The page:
IMG_3419 IMG_3418 IMG_3420 IMG_3421 IMG_3422 IMG_3423 IMG_3424

I always feel so bad for the poor birds stuck in these pet shops in tiny cages.

IMG_3425 IMG_3426The trip went smoothly up to this point and we arrived in Ratnapura about 90 minutes later after making a lot of stops.  The instructions from our next lodge, Rock View Motel near Sinharaja were to take a Kalawana bus, then change to a Rakwana bus and hop out when we saw the motel on the road side.

At the Ratnapura bus station, we waited to see a bus with Kalawana written on top.  Soon, a bus with Rakwana written on top pulled in.  I thought we were being smart to avoid a change of buses in Kalawana so we hopped on and headed out of Ratnapura.

IMG_3427 IMG_3428 IMG_3429 IMG_3430 IMG_3431We saw another bus with Kalawana written on top so alarm bells went off but I ignored them thinking we were still OK.


We continued on and enjoyed more scenery.

IMG_3434 IMG_3435 IMG_3436We finally arrived in Rakwana and I was wondering why we didn’t see the motel on the road side.

I should have listened to the alarm bell!  As it turned out, the road to Kalawana and subsequently the Rock View Motel were different from the road to Rakwana.  On the map below, you see the road we were supposed to take in blue with the blue X marking the hotel location.  The red line represents the road we actually took.


By the time we got to Rakwana and realized our mistake, it was too late to get another bus so we had to hire an auto-rickshaw to take us to the motel which cost more than if we had just taken the rickshaw from Ratnapura!  It was annoying to arrive after dark but lesson learnt!  Always check even the smallest towns on a map, listen to your gut feelings and follow directions!

Booking Buses In India

If you are visiting India for birding and eco-tourism, airline miles won’t get you to where you need to be.  You will need to take buses from the main cities to the small towns closest to the national parks and reserves.  Although most bus companies have online sales, they require an Indian mobile phone to complete the order and in most cases an Indian credit card as well.  For some bus routes, you can use Make My Trip.  In other cases you will have to wait until you arrive in India and make your bookings locally.  This usually won’t be a problem as the comfortable AC buses are rarely fully booked unless there is a holiday such as Holi or Diwali.  Unfortunately the United States tab only allows you to book flights, hotels and holiday packages, not buses or trains.  But you can still do research and plan in advance!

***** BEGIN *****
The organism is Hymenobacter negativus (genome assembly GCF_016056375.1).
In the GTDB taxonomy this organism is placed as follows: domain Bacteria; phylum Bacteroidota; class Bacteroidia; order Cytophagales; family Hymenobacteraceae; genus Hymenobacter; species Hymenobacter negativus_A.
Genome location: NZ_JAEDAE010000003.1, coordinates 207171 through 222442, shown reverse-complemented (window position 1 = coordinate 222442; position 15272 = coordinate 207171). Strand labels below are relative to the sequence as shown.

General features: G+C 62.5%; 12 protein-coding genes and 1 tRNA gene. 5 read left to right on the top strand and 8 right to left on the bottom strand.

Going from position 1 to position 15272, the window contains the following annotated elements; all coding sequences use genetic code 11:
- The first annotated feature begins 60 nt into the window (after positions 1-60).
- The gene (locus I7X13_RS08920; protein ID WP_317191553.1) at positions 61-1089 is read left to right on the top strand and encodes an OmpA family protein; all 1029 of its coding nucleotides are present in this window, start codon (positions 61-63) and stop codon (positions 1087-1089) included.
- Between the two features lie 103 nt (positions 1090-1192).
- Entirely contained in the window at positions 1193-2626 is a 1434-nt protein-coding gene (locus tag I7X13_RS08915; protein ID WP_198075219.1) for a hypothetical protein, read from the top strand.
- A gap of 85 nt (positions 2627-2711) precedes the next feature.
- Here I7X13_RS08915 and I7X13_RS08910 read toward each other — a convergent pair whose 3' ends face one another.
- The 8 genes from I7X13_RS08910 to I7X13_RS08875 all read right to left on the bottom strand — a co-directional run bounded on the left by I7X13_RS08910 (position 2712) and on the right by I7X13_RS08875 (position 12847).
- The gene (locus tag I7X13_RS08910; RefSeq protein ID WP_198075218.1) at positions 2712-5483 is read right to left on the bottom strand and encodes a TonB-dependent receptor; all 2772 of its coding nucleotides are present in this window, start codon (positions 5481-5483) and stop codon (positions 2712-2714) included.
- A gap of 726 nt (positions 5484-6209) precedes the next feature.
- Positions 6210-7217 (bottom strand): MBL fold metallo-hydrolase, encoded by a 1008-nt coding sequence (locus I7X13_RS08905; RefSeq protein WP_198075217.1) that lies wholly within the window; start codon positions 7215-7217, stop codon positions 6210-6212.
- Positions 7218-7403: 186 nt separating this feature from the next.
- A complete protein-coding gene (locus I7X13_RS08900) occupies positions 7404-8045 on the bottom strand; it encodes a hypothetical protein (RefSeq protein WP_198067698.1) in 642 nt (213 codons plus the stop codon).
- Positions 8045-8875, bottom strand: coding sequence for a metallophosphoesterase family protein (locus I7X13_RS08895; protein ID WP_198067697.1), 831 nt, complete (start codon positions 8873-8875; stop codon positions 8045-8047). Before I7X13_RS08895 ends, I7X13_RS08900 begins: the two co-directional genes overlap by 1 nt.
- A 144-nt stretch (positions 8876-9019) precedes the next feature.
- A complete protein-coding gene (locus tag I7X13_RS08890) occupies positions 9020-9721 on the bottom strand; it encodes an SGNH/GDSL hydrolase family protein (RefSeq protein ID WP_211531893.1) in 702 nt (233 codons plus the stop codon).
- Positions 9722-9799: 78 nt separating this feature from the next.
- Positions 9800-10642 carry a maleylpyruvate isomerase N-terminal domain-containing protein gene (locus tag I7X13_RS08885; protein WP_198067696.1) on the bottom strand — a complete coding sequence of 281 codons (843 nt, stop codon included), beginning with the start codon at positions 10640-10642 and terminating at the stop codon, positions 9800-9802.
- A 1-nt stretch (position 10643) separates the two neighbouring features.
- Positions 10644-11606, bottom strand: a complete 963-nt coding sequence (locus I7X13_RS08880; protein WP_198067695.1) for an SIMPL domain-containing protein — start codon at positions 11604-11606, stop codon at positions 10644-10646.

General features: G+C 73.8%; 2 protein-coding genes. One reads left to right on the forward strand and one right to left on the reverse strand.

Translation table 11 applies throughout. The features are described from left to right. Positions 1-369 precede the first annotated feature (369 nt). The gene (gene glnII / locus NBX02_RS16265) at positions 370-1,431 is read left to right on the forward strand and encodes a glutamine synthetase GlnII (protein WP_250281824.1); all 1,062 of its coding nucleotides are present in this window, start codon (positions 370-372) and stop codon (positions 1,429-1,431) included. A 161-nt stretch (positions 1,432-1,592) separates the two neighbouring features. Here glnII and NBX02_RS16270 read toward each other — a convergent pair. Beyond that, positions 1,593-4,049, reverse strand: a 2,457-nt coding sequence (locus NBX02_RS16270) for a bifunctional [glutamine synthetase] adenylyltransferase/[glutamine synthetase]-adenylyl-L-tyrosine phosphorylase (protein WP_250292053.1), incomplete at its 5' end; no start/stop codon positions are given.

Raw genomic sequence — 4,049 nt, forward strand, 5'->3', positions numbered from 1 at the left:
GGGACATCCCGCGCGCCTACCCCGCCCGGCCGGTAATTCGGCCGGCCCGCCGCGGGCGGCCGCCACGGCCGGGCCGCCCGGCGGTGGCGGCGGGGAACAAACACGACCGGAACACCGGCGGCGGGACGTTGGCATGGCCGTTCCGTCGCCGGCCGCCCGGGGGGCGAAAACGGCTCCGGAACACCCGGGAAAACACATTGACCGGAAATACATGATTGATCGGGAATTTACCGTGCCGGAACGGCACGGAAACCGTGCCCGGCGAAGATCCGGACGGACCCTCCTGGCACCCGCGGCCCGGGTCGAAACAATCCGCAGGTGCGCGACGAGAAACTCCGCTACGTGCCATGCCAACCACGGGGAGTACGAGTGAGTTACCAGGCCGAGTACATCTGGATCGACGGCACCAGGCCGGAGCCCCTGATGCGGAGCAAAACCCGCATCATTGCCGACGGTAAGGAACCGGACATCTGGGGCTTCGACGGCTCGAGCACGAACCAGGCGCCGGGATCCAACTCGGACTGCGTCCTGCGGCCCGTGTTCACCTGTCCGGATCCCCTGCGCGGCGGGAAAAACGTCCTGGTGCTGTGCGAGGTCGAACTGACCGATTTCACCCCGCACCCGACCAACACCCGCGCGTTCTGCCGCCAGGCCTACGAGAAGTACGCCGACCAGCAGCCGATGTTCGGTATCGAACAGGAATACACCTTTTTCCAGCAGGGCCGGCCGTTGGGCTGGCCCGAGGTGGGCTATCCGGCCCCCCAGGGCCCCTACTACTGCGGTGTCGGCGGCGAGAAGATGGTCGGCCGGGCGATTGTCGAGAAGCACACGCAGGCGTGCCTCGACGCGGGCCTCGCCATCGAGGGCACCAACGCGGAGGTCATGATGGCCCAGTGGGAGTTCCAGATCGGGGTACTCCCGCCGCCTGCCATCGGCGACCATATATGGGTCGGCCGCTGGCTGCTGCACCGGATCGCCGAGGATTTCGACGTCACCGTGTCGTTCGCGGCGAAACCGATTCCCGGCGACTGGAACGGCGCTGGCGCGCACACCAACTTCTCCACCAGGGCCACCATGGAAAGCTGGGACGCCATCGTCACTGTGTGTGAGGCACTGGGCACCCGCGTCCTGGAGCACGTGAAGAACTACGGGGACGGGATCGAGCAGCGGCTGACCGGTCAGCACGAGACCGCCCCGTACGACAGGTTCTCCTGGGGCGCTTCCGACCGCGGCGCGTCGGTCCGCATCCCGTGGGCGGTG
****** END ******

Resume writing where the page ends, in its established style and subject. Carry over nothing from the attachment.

Notice how you can choose the Gudalur pick up point as well as the main Ooty bus station.


You won’t get any further without an Indian mobile phone number just as you see below in the Red Bus example.  But this is a useful tool to search routes and prices.  You should search all the tools as not all bus companies are represented by each booking agent.

Red Bus has many bus routes all over India.  You can use this website to get an idea of timings and prices.  If you buy a SIM card in India, you will be able to book these tickets online.  Here is an example of a route from Kochi to Bangalore.  This is a 12 hour trip so most people would want a comfortable sleeper bus, see the yellow highlights below.


When you click on view seats, you will see a chart of available seats.  Select an open seat and you will see the price.


This is where you will get stuck as you need an Indian mobile phone and it won’t let you change the country code.



The last tool you should check, especially for the routes in my Coorg & Mudumalai blogs is Karnataka State Road Transport Corporation.  You won’t be able to use this site to book online either but they will have extensive routes all over the state and you can book any of their routes in advance at any bus station served by KSRTC.  Here’s a sample display to get from Bangalore to Gonikoppal in Coorg.  A few things to notice is that some buses leave from Shanthinagar bus stand in the city centre and some leave from the Mysore Road bus stand (near the Transit Hotel I stayed in).  Given Bangalore’s extreme traffic jams, it’s best to use this bus stand.  We wanted that early bus at 5:45 but couldn’t find it and ended up on a Mysore bus which worked out fine.  The help desk and ticket office weren’t open that early and I couldn’t find anyone who spoke English to help us.


Buses are a great way to travel around India!  I found the locals were very friendly and the AC buses are comfortable.

IMG_3001 IMG_3002 IMG_3003